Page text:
A New Perspective on Forming the American Landscape
In this innovative book, Keller Easterling, an assistant professor of architecture at Yale, takes the point of view that the visual aspect of things like highways is only a small part of the story, and that the artifact itself—the highway, the suburban house—is not as important to our understanding as either the protocols which form it or the ways in which small changes to those protocols may have huge impacts on major built systems.
One seemingly light example mentioned in the book was a meeting held in Washington at the which the decision was made for the signs on interstate highways to be green. But that is minor compared, for example, with the decisions made by the Federal Highway Administration, some explicit and some not, which put a rift between highway planning and city planning. These decisions led, the reader infers, to the wholesale destruction of cities by the interstate highway system.
The book is organized in three main parts: dealing with landscapes, highways, and suburbs. Each part synthesizes some familiar and some not-so-familiar material into a fascinating interpretation of the development of the ordinary American built landscape in the twentieth century. The book deals with various attempts to develop new "protocols" for development in the three realms.
In the realm of landscape, for example, Easterling describes the work of Benton MacKaye, a visionary planner who tried to synthesize issues of transportation, landscape and settlement, and who was connected with a circle of left-leaning planners and thinkers who tried to visualize, decades before it again became fashionable, whole ecological systems of settlement.
The author goes into great detail about how MacKaye envisioned such an ecological system with the Appalachian Trail at the center of a complex system of settlement, power distribution, and transportation.
A corresponding story about highways describes various proposals for sophisticated interchanges among different forms of transportation—and how such proposals were ultimately squelched by the adoption of only a few simple interchanges for the interstate highway system.
Likewise, the Federal Housing Administration, through its guidelines for mortgage insurance, effectively mandated a few simple layouts for suburban developments, thereby rejecting more sophisticated and effective schemes that had been put forward by different designers.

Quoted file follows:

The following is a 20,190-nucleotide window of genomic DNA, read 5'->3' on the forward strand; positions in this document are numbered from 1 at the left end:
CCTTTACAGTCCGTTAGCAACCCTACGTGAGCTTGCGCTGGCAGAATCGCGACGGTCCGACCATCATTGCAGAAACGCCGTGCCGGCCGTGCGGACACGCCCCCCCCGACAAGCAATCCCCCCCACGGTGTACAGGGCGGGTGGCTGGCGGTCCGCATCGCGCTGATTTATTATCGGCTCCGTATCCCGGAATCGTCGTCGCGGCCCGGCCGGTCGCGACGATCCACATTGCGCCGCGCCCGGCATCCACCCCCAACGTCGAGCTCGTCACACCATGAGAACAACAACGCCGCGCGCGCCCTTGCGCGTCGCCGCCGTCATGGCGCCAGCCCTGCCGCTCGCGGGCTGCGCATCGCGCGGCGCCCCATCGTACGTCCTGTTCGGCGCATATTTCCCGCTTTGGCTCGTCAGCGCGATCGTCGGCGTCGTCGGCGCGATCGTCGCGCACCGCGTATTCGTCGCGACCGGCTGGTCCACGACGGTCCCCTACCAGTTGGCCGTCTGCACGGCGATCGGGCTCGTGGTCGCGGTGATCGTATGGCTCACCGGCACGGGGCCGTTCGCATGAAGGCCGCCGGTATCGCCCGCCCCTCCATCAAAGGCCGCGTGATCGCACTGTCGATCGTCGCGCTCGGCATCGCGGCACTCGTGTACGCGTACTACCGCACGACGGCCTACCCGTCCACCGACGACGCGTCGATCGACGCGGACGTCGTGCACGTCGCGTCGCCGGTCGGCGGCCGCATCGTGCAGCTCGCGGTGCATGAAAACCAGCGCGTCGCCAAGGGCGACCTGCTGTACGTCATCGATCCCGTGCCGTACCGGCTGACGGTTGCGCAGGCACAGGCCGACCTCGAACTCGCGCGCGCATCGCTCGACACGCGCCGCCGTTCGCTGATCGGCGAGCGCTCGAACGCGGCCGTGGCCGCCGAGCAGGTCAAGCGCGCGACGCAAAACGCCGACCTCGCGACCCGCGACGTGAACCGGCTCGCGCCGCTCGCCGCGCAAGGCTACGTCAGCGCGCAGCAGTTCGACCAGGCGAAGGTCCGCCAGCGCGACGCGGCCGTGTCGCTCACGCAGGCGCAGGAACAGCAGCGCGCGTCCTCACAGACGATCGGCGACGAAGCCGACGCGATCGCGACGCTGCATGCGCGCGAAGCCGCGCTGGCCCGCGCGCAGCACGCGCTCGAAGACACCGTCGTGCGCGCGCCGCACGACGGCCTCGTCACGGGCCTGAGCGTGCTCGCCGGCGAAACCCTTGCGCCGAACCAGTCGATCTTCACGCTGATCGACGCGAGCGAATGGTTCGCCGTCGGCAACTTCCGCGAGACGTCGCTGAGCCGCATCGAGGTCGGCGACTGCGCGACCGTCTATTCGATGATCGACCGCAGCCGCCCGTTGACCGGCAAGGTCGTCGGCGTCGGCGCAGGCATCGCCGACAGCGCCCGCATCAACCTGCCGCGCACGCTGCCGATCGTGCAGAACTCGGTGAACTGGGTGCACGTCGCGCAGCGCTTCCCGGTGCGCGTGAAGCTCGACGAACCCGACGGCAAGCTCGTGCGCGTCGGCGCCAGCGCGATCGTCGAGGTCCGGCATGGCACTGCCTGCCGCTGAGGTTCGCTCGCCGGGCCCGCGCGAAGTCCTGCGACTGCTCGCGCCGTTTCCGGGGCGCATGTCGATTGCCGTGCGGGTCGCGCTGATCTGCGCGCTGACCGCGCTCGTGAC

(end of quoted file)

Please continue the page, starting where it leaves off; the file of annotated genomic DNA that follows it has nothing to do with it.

The story therefore shows continuities between landscape, highways, and houses. From one point of view it is the story of the relationship between design and politics, and how the protocols that might have guided a healthy development of the modern American landscape met a bureaucratic fate and were ignored or transformed into more expedient rules. One strength of the book is its demonstration of the balance between visionary ideas and built reality, and the reader comes away with a heightened appreciation of both.
Through an interesting set of historical interpretations, Easterling demonstrates the underlying political and economic forces that have acted as the real forces that have determined the physical built form of the United States.
By intertwining original historical text with the author's own analysis, in a graphic format that utilizes three different kinds of text woven together, Organization Space demonstrates the possibilities of the sorts of interactions among ideas that many of the planners and thinkers described in the book tried to espouse.
Howard Davis is department editor for Building Culture at ArchitectureWeek, the author of The Culture of Building (Oxford University Press, New York, 1999), and professor of architecture at the University of Oregon.